Information in this post is shared from the Mississippi River Network.
With an emphasis on "smart from the start" federal decision making, NEPA protects our health, our homes, and our environment, while ensuring we, the public, have a voice. Since 1970, NEPA has empowered citizens and demanded government accountability on major projects such as constructing a dam, highway, or power plant.
NEPA is the cornerstone federal environmental law based on the common-sense notion of 'look before you leap', requiring that any major action undertaken, permitted, or funded by the federal government be assessed to determine its impact on our air, land, and waters. The NEPA process has saved money, time, lives, historical sites, endangered species, and public lands while encouraging compromise and cultivating better projects with more public support.
The law provides opportunities for communities and individuals to learn about projects affecting their neighborhoods, evaluate the impacts of the project as described in the Environmental Impact Statement, and make their voices heard through the public comment process.
Lowlights of the proposed changes include:
NEPA is truly the people's environmental law as it ensures the public has a voice - lend yours in support today!
The Mississippi River Network's Action page includes a form for submitting comments through their action network, or you can click "Read More" below for a link to the proposed rule and information on how to submit comments of your own. LWV UMRR has signed on to a group comment letter opposing the changes, and is sending additional comments on those parts of the changes that impact public participation in environmental decisions. The additional comment letter is attached below, FYI, as well as the LWV US position on public participation in environmental decision making.
THE DEADLINE FOR COMMENTS IS MARCH 10, SO ACT NOW.
Some examples of change language from the Council on Environmental Quality's proposed rule changes docket:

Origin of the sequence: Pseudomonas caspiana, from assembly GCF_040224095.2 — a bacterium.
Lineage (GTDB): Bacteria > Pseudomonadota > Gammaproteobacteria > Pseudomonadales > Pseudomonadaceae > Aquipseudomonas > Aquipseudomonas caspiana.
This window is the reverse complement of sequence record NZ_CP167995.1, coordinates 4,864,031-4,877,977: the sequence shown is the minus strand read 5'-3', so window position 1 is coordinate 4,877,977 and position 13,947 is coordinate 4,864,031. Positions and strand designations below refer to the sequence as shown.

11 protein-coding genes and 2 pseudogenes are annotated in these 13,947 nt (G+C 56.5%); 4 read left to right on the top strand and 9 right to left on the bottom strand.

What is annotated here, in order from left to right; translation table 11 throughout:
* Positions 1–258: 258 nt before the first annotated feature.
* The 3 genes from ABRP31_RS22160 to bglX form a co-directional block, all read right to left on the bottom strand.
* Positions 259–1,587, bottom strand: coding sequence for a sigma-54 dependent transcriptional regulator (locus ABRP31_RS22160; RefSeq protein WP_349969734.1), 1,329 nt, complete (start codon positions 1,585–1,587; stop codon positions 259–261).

CEQ proposes to amend the introductory paragraph of § 1501.2, “Apply NEPA early in the process,” to change “shall” to “should” and “possible” to “reasonable.” Agencies need the discretion to structure the timing of their NEPA processes to align with their decision-making processes, consistent with their statutory authorities. Agencies need flexibility to determine the appropriate time to start the NEPA process, based on the context of the particular proposed action and governed by the rule of reason, so that the NEPA analysis meaningfully informs the agency's decision. The appropriate time to begin the NEPA process is dependent on when the agency has sufficient information and how it can most effectively integrate the NEPA review into the agency's decision-making process. Further, some have viewed this provision as a legally enforceable standard, rather than an opportunity for agencies to integrate NEPA into their decision-making programs and processes.
If you wish to comment on these proposed and oher proposed changes, here are the instructions:
CEQ must receive comments by March 10, 2020. CEQ will hold public hearings on the following dates:
1. February 11, 2020, U.S. Environmental Protection Agency Region 8, 1595 Wynkoop Street, Denver, CO.
2. February 25, 2020, U.S. Department of the Interior, Yates Auditorium, 1849 C Street NW, Washington, DC.
All attendees or speakers must register in advance. Details concerning the hearings and information on additional outreach may be found at www.nepa.gov and www.whitehouse.gov/ceq.
You may submit comments, identified by docket number CEQ-2019-0003, by any of the following methods:
Federal eRulemaking Portal: https://www.regulations.gov. Follow the instructions for submitting comments.
Mail: Council on Environmental Quality, 730 Jackson Place NW, Washington, DC 20503.
Instructions: All submissions received must include the agency name and docket number for this rulemaking. All comments received will be posted without change to https://www.regulations.gov, including any personal information provided. Do not submit electronically any information you consider to be private, Confidential Business Information (CBI), or other information whose disclosure is restricted by statute.
Docket: For access to the docket to read background documents or comments received, go to https://www.regulations.gov.
For Further Information ContactEdward A. Boling, Associate Director for the National Environmental Policy Act, or Viktoria Z. Seale, Chief of Staff and General Counsel, 202-395-5750, NEPA-Update@ceq.eop.gov.
|LWV Upper Mississippi River Region||